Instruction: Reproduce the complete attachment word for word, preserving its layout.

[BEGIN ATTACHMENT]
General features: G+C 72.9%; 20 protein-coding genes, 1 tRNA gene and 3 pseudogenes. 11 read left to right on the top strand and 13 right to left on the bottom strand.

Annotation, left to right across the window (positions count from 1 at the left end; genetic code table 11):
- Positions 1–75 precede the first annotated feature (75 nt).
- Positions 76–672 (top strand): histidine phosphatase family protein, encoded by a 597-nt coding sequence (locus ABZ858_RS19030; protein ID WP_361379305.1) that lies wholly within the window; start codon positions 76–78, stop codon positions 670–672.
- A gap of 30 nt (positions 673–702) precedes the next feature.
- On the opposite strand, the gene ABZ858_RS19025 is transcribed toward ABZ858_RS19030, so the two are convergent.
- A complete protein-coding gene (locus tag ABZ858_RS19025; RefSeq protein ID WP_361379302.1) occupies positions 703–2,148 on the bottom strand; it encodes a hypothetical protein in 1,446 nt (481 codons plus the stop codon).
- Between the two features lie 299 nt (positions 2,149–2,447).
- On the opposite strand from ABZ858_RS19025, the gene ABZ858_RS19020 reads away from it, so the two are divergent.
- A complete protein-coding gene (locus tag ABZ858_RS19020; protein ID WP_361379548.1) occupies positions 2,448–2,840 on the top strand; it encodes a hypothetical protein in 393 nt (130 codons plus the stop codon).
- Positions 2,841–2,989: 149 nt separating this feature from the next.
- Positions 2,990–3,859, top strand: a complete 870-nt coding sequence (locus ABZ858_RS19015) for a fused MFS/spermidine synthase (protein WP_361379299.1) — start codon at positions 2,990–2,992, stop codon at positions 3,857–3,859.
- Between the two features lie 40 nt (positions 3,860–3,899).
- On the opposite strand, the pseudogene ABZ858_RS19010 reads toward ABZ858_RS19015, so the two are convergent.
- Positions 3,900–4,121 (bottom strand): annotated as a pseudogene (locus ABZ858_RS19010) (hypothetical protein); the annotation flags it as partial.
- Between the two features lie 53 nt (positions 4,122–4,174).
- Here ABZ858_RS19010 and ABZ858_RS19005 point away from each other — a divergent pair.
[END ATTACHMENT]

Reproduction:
General features: G+C 72.9%; 20 protein-coding genes, 1 tRNA gene and 3 pseudogenes. 11 read left to right on the top strand and 13 right to left on the bottom strand.

Annotation, left to right across the window (positions count from 1 at the left end; genetic code table 11):
- Positions 1–75 precede the first annotated feature (75 nt).
- Positions 76–672 (top strand): histidine phosphatase family protein, encoded by a 597-nt coding sequence (locus ABZ858_RS19030; protein ID WP_361379305.1) that lies wholly within the window; start codon positions 76–78, stop codon positions 670–672.
- A gap of 30 nt (positions 673–702) precedes the next feature.
- On the opposite strand, the gene ABZ858_RS19025 is transcribed toward ABZ858_RS19030, so the two are convergent.
- A complete protein-coding gene (locus tag ABZ858_RS19025; RefSeq protein ID WP_361379302.1) occupies positions 703–2,148 on the bottom strand; it encodes a hypothetical protein in 1,446 nt (481 codons plus the stop codon).
- Between the two features lie 299 nt (positions 2,149–2,447).
- On the opposite strand from ABZ858_RS19025, the gene ABZ858_RS19020 reads away from it, so the two are divergent.
- A complete protein-coding gene (locus tag ABZ858_RS19020; protein ID WP_361379548.1) occupies positions 2,448–2,840 on the top strand; it encodes a hypothetical protein in 393 nt (130 codons plus the stop codon).
- Positions 2,841–2,989: 149 nt separating this feature from the next.
- Positions 2,990–3,859, top strand: a complete 870-nt coding sequence (locus ABZ858_RS19015) for a fused MFS/spermidine synthase (protein WP_361379299.1) — start codon at positions 2,990–2,992, stop codon at positions 3,857–3,859.
- Between the two features lie 40 nt (positions 3,860–3,899).
- On the opposite strand, the pseudogene ABZ858_RS19010 reads toward ABZ858_RS19015, so the two are convergent.
- Positions 3,900–4,121 (bottom strand): annotated as a pseudogene (locus ABZ858_RS19010) (hypothetical protein); the annotation flags it as partial.
- Between the two features lie 53 nt (positions 4,122–4,174).
- Here ABZ858_RS19010 and ABZ858_RS19005 point away from each other — a divergent pair.